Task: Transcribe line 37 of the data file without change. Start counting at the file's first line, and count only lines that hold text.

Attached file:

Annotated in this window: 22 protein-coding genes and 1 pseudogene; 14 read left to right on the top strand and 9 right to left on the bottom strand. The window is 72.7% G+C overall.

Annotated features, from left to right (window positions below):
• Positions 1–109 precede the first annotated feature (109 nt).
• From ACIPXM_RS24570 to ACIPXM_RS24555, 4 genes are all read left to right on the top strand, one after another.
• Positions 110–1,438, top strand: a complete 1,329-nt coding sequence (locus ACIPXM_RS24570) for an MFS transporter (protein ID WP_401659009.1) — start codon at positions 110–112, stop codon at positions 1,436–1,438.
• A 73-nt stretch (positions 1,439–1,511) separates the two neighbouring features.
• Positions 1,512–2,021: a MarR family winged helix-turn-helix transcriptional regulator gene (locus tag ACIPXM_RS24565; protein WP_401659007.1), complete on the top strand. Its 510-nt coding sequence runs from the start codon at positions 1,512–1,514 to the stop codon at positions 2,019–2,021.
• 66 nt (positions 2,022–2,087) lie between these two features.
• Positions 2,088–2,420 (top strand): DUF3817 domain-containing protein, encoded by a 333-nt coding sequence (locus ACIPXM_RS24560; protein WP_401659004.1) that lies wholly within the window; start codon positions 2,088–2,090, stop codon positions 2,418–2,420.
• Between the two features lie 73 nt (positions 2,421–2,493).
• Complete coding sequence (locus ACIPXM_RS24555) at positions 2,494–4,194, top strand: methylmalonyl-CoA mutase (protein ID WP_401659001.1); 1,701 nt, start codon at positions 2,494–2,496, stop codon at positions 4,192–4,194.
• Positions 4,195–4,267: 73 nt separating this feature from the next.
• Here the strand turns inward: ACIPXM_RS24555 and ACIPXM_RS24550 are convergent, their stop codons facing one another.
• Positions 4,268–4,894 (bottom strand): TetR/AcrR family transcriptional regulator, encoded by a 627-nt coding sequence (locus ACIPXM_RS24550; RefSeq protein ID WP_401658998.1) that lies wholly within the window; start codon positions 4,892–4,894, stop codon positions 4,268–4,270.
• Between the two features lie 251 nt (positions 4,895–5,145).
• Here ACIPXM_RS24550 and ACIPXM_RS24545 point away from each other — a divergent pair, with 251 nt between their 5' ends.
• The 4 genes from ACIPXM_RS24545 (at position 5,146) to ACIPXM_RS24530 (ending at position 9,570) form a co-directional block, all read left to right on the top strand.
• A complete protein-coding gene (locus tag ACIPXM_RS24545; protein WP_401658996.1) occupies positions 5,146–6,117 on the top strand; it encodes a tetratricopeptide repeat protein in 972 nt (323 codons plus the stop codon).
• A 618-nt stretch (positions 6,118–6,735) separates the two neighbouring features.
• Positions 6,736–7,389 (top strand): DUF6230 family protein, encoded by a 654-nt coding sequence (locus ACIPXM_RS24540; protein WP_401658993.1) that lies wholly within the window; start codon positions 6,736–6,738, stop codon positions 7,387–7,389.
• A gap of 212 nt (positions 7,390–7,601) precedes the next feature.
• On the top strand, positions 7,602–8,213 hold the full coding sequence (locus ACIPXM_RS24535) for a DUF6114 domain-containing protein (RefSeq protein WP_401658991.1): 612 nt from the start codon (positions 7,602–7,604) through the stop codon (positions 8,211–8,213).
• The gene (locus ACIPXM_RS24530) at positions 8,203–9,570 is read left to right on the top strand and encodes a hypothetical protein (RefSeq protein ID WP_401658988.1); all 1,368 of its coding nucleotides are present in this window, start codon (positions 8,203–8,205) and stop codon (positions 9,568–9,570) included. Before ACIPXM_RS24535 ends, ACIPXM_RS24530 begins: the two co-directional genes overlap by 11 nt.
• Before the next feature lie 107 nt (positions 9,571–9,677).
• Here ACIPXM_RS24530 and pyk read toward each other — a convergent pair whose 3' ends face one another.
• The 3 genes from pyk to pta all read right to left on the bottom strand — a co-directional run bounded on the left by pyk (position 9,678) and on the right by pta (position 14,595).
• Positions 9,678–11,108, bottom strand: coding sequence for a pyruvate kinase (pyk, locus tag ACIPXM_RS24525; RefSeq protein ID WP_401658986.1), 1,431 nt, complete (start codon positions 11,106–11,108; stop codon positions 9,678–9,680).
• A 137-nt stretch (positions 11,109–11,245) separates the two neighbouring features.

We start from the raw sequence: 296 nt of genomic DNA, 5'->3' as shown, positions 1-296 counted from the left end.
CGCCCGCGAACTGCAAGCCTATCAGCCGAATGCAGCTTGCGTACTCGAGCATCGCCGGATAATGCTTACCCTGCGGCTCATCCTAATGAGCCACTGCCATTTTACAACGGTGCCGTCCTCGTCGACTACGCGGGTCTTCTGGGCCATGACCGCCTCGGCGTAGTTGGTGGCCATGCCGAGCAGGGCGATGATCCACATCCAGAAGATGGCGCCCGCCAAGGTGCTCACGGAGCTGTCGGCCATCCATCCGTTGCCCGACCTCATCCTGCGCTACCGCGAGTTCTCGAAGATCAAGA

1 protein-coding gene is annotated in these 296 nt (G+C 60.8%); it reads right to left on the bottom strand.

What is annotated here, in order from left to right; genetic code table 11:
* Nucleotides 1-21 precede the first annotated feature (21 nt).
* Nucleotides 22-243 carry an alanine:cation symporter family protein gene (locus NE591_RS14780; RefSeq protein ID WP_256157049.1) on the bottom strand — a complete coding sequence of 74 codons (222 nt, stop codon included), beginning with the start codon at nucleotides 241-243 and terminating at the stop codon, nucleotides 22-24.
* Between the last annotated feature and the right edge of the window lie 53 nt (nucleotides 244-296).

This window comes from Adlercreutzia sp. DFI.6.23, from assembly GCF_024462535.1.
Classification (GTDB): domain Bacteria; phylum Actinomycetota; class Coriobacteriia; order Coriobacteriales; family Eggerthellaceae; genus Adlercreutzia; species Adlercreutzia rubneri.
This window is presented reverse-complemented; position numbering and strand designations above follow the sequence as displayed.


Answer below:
Classification (GTDB): domain Bacteria; phylum Actinomycetota; class Coriobacteriia; order Coriobacteriales; family Eggerthellaceae; genus Adlercreutzia; species Adlercreutzia rubneri.